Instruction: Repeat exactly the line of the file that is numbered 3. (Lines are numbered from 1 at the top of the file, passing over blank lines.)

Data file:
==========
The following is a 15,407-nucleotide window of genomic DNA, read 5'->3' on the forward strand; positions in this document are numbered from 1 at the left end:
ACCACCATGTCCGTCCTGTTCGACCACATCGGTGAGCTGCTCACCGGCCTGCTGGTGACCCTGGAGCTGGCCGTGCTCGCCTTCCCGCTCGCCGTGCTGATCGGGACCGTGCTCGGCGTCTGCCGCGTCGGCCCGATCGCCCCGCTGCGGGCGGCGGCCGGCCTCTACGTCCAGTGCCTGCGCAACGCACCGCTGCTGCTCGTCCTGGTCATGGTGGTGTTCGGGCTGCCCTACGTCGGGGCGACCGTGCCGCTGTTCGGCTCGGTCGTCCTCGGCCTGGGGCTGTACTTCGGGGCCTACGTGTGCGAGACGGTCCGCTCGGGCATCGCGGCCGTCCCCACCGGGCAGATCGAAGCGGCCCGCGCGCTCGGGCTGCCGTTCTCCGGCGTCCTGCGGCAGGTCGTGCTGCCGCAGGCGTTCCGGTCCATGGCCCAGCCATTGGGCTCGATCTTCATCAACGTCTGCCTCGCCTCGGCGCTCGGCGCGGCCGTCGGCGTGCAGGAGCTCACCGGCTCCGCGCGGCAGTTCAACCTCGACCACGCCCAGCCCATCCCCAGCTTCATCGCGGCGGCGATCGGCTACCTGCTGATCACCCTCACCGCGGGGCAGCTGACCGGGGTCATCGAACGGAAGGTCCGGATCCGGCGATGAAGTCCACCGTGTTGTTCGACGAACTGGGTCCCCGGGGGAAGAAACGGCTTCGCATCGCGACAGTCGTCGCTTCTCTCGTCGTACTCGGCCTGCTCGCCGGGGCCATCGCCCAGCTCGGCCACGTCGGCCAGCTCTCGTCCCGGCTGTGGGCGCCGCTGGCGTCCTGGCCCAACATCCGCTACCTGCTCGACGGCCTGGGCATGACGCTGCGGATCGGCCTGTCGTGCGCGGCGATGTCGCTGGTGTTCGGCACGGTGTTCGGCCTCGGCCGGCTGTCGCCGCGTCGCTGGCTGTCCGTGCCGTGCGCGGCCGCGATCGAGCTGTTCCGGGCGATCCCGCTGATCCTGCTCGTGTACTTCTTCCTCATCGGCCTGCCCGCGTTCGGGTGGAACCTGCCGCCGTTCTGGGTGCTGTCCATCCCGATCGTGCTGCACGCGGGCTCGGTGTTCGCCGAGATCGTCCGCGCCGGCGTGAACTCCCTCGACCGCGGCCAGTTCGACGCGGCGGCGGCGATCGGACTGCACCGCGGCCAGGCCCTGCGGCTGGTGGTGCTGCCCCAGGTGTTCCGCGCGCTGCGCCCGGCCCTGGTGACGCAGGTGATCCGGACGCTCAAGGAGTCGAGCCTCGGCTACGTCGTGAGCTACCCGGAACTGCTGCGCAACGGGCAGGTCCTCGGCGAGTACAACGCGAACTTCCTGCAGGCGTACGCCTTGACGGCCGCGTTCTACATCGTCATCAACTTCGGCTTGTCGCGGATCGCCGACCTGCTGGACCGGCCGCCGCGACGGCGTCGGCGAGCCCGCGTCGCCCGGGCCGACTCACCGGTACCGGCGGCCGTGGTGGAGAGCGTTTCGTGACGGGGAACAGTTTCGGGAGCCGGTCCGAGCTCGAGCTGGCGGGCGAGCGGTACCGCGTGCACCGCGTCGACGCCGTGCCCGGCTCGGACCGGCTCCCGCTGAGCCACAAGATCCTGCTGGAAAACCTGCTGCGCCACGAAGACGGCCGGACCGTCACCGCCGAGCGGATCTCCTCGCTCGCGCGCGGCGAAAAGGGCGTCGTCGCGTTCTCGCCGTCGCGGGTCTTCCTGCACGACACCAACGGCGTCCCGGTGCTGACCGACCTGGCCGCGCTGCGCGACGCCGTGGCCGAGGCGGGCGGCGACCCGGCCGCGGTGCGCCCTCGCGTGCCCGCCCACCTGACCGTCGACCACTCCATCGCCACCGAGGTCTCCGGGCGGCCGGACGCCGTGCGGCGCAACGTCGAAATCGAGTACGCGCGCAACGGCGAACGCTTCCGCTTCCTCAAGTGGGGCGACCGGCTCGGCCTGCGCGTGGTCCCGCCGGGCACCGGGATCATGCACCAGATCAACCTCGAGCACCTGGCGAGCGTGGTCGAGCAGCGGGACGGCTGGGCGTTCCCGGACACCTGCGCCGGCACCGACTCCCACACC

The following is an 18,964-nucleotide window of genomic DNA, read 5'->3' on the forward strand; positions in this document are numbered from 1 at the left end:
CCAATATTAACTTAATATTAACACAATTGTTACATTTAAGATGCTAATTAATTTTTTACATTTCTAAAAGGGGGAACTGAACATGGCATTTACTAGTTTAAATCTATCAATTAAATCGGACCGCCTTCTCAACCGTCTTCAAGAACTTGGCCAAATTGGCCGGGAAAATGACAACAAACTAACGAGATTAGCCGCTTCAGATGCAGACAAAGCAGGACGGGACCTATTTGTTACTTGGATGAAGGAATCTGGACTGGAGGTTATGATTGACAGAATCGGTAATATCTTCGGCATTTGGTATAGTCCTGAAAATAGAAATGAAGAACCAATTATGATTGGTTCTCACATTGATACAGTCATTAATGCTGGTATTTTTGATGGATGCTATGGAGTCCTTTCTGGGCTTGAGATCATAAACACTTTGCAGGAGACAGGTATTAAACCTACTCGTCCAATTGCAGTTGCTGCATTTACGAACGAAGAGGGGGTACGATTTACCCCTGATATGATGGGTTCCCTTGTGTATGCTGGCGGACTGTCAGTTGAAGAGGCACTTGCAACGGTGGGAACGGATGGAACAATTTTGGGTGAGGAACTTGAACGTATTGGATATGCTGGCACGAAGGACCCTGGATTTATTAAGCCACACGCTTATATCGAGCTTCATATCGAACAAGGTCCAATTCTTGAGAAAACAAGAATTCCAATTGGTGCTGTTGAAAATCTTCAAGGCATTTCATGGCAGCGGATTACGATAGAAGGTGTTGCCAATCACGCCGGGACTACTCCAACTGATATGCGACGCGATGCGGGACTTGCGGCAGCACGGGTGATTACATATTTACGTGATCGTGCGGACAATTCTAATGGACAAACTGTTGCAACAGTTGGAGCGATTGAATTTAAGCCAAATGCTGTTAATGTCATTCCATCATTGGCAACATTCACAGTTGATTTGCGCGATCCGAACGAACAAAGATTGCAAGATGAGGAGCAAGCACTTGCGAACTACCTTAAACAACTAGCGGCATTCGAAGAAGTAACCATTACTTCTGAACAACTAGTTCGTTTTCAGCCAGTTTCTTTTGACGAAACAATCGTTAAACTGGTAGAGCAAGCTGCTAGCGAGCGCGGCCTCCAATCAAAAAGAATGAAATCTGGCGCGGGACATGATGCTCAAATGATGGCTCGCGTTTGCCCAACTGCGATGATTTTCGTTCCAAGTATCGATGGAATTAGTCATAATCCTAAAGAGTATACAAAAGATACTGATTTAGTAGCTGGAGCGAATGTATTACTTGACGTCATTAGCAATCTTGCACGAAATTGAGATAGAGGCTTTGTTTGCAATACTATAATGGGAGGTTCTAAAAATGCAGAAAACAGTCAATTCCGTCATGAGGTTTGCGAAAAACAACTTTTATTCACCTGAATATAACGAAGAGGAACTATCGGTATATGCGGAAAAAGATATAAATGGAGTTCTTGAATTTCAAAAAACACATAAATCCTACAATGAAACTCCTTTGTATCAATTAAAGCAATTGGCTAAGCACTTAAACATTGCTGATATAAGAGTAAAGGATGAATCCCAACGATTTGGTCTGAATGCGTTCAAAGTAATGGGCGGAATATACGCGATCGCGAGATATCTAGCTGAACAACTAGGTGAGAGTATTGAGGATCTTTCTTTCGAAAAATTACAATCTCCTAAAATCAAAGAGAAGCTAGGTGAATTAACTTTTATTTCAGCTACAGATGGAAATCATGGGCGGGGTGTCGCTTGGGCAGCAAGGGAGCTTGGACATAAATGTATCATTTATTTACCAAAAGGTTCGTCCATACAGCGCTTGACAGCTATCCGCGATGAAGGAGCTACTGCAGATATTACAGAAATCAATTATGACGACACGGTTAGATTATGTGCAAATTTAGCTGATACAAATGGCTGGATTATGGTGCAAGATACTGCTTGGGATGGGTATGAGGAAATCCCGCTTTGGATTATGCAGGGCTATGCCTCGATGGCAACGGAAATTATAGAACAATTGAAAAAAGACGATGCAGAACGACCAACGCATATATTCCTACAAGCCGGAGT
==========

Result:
The following is an 18,964-nucleotide window of genomic DNA, read 5'->3' on the forward strand; positions in this document are numbered from 1 at the left end: